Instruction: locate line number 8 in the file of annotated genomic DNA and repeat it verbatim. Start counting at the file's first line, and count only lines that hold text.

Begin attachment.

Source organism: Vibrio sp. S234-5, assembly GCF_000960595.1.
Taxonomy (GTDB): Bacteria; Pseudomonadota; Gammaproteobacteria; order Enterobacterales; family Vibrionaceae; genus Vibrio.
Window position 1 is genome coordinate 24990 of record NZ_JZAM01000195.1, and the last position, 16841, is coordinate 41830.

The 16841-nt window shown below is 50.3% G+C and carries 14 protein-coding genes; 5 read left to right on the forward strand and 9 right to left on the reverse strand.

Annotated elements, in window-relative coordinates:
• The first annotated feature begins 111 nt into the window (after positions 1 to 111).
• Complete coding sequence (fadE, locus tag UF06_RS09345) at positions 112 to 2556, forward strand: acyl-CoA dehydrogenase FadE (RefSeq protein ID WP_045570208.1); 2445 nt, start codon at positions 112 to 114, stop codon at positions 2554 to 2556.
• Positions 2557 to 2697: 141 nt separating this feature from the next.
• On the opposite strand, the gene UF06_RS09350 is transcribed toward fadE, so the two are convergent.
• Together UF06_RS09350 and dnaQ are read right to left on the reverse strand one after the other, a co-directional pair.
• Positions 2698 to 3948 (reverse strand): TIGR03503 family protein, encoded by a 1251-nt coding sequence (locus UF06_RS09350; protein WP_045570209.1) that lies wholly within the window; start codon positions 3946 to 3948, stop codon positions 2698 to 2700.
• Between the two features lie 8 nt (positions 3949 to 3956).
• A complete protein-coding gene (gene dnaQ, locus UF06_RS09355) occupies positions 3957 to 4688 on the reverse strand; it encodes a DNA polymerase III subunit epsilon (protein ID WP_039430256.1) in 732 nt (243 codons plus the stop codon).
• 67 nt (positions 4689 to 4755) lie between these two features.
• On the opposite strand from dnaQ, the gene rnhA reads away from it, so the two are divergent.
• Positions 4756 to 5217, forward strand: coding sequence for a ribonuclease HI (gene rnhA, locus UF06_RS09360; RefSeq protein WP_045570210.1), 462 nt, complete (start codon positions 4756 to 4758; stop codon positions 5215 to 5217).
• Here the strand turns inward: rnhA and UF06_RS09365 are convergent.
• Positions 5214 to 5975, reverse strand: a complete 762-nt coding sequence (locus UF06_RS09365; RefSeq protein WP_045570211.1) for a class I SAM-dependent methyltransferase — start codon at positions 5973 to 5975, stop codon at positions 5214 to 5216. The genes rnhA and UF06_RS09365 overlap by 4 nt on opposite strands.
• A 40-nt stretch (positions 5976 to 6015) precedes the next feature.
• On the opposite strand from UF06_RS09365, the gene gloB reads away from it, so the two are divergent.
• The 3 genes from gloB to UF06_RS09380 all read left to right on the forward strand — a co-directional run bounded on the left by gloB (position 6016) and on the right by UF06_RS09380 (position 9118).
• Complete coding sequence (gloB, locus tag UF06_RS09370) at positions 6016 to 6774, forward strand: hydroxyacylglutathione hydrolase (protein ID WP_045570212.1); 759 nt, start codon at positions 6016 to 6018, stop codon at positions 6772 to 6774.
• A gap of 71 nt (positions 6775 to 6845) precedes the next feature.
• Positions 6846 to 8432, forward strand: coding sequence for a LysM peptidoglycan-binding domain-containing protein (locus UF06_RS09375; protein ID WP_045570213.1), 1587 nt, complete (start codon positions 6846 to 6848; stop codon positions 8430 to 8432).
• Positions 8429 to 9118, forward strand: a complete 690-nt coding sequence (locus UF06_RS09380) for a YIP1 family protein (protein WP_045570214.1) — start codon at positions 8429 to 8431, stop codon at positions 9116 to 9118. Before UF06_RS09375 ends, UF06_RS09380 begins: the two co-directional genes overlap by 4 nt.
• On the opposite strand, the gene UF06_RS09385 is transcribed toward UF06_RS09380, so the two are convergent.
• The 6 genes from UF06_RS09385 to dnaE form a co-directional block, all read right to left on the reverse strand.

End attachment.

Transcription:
• Positions 2557 to 2697: 141 nt separating this feature from the next.